If He can love and welcome into Paradise a thief on a cross,

If He can love and hang out with the fallen, the imperfect, the hopeless, the broken,

Then there is nothing stopping Him from loving you, too.

Now it’s time for us to own it and move forward, ever closer to Him.

And I am convinced that nothing can ever separate us from God’s love. Neither death nor life, neither angels nor demons, neither our fears for today nor our worries about tomorrow—not even the powers of hell can separate us from God’s love. No power in the sky above or in the earth below—indeed, nothing in all creation will ever be able to separate us from the love of God that is revealed in Christ Jesus our Lord. ~Romans 8:38-39, NLT

 

(*Just want to point out my messed-up theology back there. My knee-jerk reaction when I’m stressed or depressed is to think (incorrectly) that God won’t bless me if I’m doing something wrong. Hello! Fallible human being here. I’m always going to do something wrong. God doesn’t withhold or dole out blessings based on our (in)ability to get something “right.”)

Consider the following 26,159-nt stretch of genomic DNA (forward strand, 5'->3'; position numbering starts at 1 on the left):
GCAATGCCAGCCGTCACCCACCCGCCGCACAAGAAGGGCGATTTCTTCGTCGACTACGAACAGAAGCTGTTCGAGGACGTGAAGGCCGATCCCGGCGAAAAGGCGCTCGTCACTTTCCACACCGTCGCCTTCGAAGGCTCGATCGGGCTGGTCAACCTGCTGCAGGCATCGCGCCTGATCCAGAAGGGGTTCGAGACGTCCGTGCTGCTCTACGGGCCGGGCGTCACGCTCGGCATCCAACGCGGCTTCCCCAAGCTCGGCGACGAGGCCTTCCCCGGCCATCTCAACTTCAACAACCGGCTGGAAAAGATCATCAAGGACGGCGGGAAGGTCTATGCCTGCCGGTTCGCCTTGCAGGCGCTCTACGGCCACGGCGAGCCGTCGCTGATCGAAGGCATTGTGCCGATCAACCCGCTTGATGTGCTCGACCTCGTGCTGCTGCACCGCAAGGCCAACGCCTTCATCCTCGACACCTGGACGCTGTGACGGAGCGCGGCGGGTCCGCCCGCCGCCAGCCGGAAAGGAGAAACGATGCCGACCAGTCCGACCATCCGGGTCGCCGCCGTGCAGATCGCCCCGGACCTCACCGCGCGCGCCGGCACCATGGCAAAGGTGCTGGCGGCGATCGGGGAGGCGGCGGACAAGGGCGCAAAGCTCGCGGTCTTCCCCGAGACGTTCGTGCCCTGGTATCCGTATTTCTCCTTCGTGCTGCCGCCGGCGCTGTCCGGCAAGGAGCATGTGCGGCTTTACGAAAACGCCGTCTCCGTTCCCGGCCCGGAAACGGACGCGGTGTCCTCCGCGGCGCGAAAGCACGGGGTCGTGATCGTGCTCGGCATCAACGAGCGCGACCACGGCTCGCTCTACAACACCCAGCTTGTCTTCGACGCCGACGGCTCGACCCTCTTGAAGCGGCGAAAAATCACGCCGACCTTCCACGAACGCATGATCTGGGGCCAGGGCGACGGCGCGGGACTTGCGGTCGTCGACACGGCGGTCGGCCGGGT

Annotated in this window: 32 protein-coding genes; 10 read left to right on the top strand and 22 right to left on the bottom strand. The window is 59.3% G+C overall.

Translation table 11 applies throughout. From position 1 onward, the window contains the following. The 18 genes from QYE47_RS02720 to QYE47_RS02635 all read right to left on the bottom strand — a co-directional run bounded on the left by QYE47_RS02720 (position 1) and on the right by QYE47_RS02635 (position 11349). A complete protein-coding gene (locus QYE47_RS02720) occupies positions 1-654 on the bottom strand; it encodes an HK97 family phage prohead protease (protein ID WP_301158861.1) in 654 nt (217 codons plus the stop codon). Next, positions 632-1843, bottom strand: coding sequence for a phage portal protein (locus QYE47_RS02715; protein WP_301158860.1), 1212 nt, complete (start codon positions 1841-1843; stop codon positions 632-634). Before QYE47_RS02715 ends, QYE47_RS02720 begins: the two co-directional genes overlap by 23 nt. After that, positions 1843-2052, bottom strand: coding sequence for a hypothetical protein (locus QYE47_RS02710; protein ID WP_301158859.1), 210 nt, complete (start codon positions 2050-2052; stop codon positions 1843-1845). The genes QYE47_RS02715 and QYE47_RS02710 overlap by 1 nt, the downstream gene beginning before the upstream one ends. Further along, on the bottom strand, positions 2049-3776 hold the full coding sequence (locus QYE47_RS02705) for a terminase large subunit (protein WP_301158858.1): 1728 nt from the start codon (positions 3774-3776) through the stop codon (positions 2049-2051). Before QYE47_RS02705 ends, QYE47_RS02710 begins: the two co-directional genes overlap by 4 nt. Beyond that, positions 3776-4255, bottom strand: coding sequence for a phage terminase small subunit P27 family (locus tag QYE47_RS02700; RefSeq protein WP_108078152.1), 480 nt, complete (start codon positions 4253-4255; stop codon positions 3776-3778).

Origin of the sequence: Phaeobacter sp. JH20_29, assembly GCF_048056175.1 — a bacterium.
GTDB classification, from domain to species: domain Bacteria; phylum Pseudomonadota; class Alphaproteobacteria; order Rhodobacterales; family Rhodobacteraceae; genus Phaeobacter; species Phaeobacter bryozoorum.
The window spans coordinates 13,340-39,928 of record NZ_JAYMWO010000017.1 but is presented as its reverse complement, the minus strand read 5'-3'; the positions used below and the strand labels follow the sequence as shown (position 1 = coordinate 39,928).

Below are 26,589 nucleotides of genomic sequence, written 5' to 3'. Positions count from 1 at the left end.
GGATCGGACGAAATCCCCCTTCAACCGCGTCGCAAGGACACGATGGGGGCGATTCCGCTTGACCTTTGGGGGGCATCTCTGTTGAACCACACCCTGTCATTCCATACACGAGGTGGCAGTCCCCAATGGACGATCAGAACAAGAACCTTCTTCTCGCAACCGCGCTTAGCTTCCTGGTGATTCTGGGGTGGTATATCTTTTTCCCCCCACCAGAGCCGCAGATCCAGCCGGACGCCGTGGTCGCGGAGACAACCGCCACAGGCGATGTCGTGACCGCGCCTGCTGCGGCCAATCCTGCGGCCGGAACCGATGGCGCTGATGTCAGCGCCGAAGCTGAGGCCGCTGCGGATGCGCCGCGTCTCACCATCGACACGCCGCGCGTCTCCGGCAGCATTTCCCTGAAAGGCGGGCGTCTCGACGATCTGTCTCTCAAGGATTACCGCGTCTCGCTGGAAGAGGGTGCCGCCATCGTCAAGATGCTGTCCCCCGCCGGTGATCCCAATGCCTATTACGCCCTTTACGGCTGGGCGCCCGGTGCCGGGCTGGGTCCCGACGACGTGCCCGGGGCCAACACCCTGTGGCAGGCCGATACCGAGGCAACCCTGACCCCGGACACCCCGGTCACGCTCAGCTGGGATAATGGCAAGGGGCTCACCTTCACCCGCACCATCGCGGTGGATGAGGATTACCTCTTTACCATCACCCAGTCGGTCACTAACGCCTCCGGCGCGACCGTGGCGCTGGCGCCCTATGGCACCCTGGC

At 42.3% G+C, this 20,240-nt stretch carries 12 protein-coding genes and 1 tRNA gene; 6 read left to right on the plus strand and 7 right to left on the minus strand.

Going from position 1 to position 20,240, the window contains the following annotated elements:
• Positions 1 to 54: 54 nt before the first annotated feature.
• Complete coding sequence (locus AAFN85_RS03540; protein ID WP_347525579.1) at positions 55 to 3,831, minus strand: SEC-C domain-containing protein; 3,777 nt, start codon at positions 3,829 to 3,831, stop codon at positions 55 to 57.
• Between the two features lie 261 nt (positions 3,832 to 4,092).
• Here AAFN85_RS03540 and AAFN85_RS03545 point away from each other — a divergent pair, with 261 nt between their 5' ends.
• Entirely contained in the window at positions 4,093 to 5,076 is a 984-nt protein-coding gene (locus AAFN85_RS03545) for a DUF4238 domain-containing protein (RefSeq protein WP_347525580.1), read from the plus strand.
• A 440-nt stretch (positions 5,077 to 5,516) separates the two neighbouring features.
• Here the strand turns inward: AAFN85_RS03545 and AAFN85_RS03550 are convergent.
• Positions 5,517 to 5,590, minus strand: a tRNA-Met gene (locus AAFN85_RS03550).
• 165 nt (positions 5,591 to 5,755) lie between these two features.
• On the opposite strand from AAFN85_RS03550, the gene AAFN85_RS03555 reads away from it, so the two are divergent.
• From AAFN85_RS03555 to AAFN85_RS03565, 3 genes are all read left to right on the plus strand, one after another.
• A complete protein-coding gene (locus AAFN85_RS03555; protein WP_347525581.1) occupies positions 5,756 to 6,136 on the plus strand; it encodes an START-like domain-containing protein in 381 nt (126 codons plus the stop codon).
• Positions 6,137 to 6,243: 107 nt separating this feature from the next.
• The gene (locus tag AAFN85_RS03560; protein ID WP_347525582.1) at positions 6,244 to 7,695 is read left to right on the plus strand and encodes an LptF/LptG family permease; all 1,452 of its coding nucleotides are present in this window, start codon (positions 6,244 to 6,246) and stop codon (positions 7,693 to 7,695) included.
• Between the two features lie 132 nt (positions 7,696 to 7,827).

I Dedicate This Book To…

book-1760998_1920The other week, I briefly mentioned I plan to give the proceeds of Tinsel in a Tangle to a ministry that helps restore physical and spiritual health to girls rescued from sex trafficking. [Update: The specific ministry I decided to donate to is called Agape International Missions. To learn more, visit them at agapewebsite.org.]